The Death of Belonging? Interactions between Neo-Medievalism, Security and National Identity

скачать Автор: Gibbins, Justin - подписаться на статьи автора
Журнал: Social Evolution & History. Volume 22, Number 1 / March 2023 - подписаться на статьи журнала


Justin Gibbins, College of Humanities and Social Sciences, Zayed University, Dubai

New medievalism or neo-medievalism challenges the authority and capacity of the state. This weakening or hollowing out of the state has implications most notably for security. This is because a host of actors compete against and adulterate the state's monopoly on violence. Identities are also impacted by neo-medievalism, with multiple, cross-cutting and transnational networks of belonging all becoming more prevalent. However, a neglected area within the literature are the impacts on national identity: the perceived sense of belonging to a nation based on shared culture, memories or institutions. National identity is seen as becoming increasingly obsolete due to the myriad of state challengers. This paper instead argues that neo-medieval security considerations are themselves shaping national identity in different ways. This is addressed by examining the impacts of three such developments: the changing nature of warfare, the increasing role of non-state actors and the prevalence of transnational organizations.

Keywords: national identity, neo-medievalism, organizations, security, states.


Neo-medievalism, born during the superpowerdom of the Cold War in which state-centricity was paramount, seemed to endure a lengthy lull immediately after its inception. As one scholar pointed out, it ‘has led the quiet life of a sleeping beauty’ (Friedrichs 2001: 476). Exploited by some for its ‘conceptual slipperiness’ (Holsinger 2007) and ‘ephemeral’ (Fitzpatrick 2011: 11) in its nature, even its major architect, Hedley Bull, argued that it was states, not transnational, cross-cutting entities, that were responsible for forging an international society (2002: 245). With the theoretical dominance of the idealist/realist prism, neo-medievalism was also relegated early on to an epiphenomenal position. Broadly speaking, Idealism looked towards institutionalism to remedy international anarchy and focused on the constraining capacities of international organizations. Realism continued to privilege the state as the most important actor within the international system and had little need to broaden the political horizons to include the plethora of supra-state and sub-state actors to help understand the international system.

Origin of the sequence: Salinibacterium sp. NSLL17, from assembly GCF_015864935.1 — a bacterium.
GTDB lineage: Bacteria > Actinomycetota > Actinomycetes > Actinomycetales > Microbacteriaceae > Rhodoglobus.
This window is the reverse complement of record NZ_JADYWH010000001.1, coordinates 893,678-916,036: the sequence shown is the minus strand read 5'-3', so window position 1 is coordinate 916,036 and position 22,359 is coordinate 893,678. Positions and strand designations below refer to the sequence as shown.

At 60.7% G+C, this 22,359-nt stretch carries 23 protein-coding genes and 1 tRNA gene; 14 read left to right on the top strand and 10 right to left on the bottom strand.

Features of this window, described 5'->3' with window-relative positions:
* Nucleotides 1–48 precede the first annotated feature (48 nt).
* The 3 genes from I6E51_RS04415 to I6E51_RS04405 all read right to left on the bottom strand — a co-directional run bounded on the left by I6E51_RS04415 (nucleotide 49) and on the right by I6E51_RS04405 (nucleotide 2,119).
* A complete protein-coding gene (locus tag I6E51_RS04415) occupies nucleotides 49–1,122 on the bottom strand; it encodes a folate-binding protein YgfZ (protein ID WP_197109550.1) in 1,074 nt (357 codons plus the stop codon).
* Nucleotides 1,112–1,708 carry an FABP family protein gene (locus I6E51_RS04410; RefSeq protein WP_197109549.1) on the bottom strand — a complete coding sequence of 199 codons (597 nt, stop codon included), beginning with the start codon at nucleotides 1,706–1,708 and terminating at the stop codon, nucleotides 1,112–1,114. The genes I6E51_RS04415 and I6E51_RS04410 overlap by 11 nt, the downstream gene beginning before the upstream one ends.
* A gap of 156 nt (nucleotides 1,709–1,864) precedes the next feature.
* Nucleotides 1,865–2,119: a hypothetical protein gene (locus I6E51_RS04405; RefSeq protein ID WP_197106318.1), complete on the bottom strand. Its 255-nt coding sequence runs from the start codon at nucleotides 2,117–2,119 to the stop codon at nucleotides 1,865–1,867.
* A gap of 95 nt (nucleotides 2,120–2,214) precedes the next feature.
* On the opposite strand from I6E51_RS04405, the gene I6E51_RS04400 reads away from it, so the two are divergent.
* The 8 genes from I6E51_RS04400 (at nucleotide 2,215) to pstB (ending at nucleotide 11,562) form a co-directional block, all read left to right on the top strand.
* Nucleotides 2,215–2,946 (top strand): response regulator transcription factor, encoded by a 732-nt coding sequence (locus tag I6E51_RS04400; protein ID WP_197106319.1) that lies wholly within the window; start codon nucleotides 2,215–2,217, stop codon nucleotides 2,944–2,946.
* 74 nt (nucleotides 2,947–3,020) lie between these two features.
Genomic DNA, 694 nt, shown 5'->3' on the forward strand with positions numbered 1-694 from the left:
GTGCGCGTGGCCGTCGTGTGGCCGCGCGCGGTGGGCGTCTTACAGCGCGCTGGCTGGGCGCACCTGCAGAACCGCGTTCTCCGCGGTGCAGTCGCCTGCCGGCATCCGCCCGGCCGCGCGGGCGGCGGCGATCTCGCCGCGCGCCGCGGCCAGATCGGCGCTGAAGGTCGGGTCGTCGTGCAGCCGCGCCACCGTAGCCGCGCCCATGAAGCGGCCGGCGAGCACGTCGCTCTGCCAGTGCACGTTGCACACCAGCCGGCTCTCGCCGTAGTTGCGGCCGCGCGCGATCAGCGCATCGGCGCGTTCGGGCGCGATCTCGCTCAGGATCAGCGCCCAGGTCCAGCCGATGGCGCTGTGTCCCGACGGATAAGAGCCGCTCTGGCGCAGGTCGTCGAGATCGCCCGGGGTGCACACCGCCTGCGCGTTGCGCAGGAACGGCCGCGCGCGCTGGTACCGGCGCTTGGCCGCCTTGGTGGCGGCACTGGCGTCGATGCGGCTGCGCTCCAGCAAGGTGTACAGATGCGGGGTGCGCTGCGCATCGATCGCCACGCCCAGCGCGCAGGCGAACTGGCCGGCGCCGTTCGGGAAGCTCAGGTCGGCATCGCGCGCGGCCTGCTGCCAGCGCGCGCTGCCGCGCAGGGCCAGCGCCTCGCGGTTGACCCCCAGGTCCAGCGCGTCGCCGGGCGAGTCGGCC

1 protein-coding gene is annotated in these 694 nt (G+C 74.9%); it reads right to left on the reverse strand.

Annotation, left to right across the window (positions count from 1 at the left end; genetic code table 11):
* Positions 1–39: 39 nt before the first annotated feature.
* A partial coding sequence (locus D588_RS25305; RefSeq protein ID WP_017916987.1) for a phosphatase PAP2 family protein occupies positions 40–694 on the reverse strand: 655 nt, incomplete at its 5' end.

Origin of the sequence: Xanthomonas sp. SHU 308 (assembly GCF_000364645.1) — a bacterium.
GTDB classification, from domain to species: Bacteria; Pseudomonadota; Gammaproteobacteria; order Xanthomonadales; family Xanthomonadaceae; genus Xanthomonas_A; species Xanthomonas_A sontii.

The post-Cold War epoch has witnessed a resurgence. Neo-medievalism fits well into the various strata of a political world no longer anchored to the machinations of two hegemonic powers. At the domestic level, it captures a disintegrated world order in which state authority, as seen in weak and failed states, is challenged by competing sources of internal and external power. At the regional level, some institutions have evolved into ‘imperial conglomerates’ (Khanna 2009) with political, monetary and legal powers that transcend states in many areas. At the international level, neo-medievalism captures the embedded interdependence and transnationalism in which a host of international actors – non-governmental organizations, intergovernmental organizations, multinationals as well as other entities – vie for influence. At all stages, neo-medievalism fundamentally ushers in change, wherein established loyalties abate, and new ones emerge. With regard to Hedley Bull’s original typology, there are five categories in which neo-medievalism plays out: the technological unification of the world, the regional integration of states, the disintegration of states, the rise of transnational institutions and the resurgence of private international violence (Bull 2002: 245). As such, it is the aspects attached to both security and the economy that are most being transformed. 

As ‘a system of overlapping authority and multiple loyalty, held together by a duality of competing universalistic claims’ (Friedrichs 2001: 475), neo-medieval sub-state and supra-state entities are reflective of both the disaggregated and fragmented world as well as the harmonized and globalized one. The wealth of studies available is emblematic of its revival. Its conceptual power has been applied to individual states such as Hungary (Deets 2008), Sri Lanka (Norell 2003), Bosnia (Simms 2003) and Malta (Brommesson 2008). Its dynamics have been explored within the immediate literature produced after the September 11, 2001 attacks (Berzins and Cullen 2003) as well as militant groups which exemplify a common neo-medieval circumstance: when a state loses its monopoly on violence, sub-state actors flourish (Klauck 2017; Ünay 2017). Additionally, neo-medie-valism has also been applied to the digital domain in which the shift from a modern to a postmodern political economy is as seismic as the historic move from the medieval to the modern era (Kobrin 1998). As a non-traditional polity, the European Union has also been investigated with regard to its fuzzy borders (Angelescu 2008) and its increased regional grand strategy rather than global approach (Winn 2019).